The Stories Behind the Photos
For as long as I can remember I have had a camera close at hand. When I was a little girl, it was one of those rectangular 110 cameras on which I had to wind the film by hand, and over the years I have progressed through pretty much every possible permutation from there.
I love taking photos, but I am also obsessed with photos taken by others, especially pictures of people. Candids are the best--those images stolen in a moment when the subject has no idea they're being watched, when their emotion is worn openly, vulnerably. Those types of photos make me feel as if a small piece of time has been captured and tucked away to be savored later.
The Buffalo Bill Center of the West has a photographic exhibit with hundreds of images from the old west and Buffalo Bill Cody's life. I have gotten lost in there staring into the eyes of the people in those photos. I wonder what they were thinking, how hot or cold they were, what their dreams were, if it ever occurred to them that a hundred years later someone would be wondering about them. I think about how that photo is there because light that bounced off of those people was then captured on film and used to create a likeness of them. I'm fascinated by the whole process.
Old family photos are even better. My mom had this boot box full of old pictures--the black and white ones with the fluted edges, faded yellow toned ones with rounded corners from the seventies, glossy ones that were on this thick cardboard paper. That box was was so full that I had to shake it a bit to get the pile to flatten before the lid would seat all the way down. I've spent countless hours going through the lives in it. The Mama and Daddy I never knew lived in there--the Mama in peddle pushers and horn rimmed glasses, the Daddy with the Cheshire cat grin. Mama before she even knew Daddy existed. Daddy in an Hawaiian shirt. A Mama who didn't mind having her picture taken, a Daddy who took her picture. In one particular black and white photo, my oldest brother is about two years old, standing in front of a Christmas tree. His hand are clasped in front of him, and his face is alight with mischief. Mama used to love to tell the story about how many ornaments he broke that year.
I think it was the Mama in peddle pushers who took that picture.
All these images, as rich and wonderful as they are, are less than half of the story, though. What lay behind the lens when those pictures were taken? Did Mama look through it at her first born boy in a room with just the two of them, or was Daddy there, too, sitting off to the side watching his small family steal a moment for the future? If it really was Mama, was she tired or laughing or frustrated or sad? Was it in their apartment in Gainesville? Or were they still at Cherry Point? All we can see is the bottom part of the tree and the boy who tried to destroy it. The rest of the story lies in front of him and out of our view.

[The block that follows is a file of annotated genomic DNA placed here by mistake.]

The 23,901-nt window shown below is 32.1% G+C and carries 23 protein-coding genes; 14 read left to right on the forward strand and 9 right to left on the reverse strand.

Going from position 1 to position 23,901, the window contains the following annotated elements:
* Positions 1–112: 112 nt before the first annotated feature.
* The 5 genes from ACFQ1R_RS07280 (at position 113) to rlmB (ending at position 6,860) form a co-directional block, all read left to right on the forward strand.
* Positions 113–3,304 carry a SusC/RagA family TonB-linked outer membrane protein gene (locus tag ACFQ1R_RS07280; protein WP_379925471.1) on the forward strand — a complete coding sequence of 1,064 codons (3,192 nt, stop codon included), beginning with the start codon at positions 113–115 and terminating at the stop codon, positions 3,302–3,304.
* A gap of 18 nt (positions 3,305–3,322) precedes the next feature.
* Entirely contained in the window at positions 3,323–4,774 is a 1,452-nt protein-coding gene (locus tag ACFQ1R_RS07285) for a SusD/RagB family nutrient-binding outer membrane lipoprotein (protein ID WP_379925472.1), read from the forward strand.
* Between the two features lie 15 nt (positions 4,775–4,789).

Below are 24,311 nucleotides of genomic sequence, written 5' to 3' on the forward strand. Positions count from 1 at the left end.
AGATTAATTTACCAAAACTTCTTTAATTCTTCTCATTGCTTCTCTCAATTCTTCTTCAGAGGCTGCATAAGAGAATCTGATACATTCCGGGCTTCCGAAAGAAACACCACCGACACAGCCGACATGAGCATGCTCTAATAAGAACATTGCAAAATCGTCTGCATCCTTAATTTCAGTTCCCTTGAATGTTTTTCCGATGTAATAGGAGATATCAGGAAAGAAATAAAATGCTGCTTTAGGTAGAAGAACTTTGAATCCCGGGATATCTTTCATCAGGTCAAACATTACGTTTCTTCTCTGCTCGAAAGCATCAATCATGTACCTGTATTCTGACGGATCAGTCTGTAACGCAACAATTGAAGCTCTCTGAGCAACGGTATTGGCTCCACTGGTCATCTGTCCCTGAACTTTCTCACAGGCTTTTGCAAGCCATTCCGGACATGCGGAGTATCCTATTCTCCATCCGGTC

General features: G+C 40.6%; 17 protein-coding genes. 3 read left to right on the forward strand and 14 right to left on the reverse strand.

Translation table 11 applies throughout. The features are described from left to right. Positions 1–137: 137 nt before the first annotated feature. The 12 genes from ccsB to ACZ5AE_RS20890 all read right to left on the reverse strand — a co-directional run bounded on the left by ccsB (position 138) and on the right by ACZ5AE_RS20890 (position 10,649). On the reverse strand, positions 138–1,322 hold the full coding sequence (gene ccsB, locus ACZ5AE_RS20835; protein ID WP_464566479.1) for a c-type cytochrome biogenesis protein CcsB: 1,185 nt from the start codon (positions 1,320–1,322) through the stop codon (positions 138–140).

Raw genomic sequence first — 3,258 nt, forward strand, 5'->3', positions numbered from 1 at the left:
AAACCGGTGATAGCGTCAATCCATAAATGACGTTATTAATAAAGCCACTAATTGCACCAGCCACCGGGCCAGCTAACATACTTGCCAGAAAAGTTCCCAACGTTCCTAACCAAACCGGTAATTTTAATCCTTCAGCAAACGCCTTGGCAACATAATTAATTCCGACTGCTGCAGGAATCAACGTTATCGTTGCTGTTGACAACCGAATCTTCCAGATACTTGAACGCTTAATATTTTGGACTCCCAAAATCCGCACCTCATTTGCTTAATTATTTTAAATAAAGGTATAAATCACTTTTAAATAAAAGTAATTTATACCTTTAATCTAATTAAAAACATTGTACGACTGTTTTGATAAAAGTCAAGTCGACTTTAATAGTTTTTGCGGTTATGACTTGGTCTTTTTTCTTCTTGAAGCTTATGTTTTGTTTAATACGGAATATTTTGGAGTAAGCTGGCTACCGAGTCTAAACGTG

In the picture at the top of this post, the little girl I once was is in the front yard petting my brother's dog. Jody, a blue merle Australian Shepherd and the first dog I remember being mine, stands off to the side. I'm pretty sure that Mama is taking the picture. I'm pretty sure that her hair is just so and she is wearing slacks because I was practically grown before I saw my mother in a pair of jeans. I'm pretty sure she was worn out from working all the time and equally sure she was still prepared for whatever school activity I had coming up because there was always another school activity. I'm pretty sure it's her shadow in the picture not because it looks like her, but because she was usually the one with the camera, the one watching what the rest of us were doing, standing ready in case she was needed. I wish she had been in front of the lens more. I wish I could see into her eyes instead of through them. Because while she wielded the camera, her story was secreted away behind it with her.
That's the magic of a photograph. Each one has many stories--the ones in front of the lens and the ones behind it.
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Unless otherwise noted, all material--written, photographic, and artistic--is the original work of Estora Adams. All rights reserved.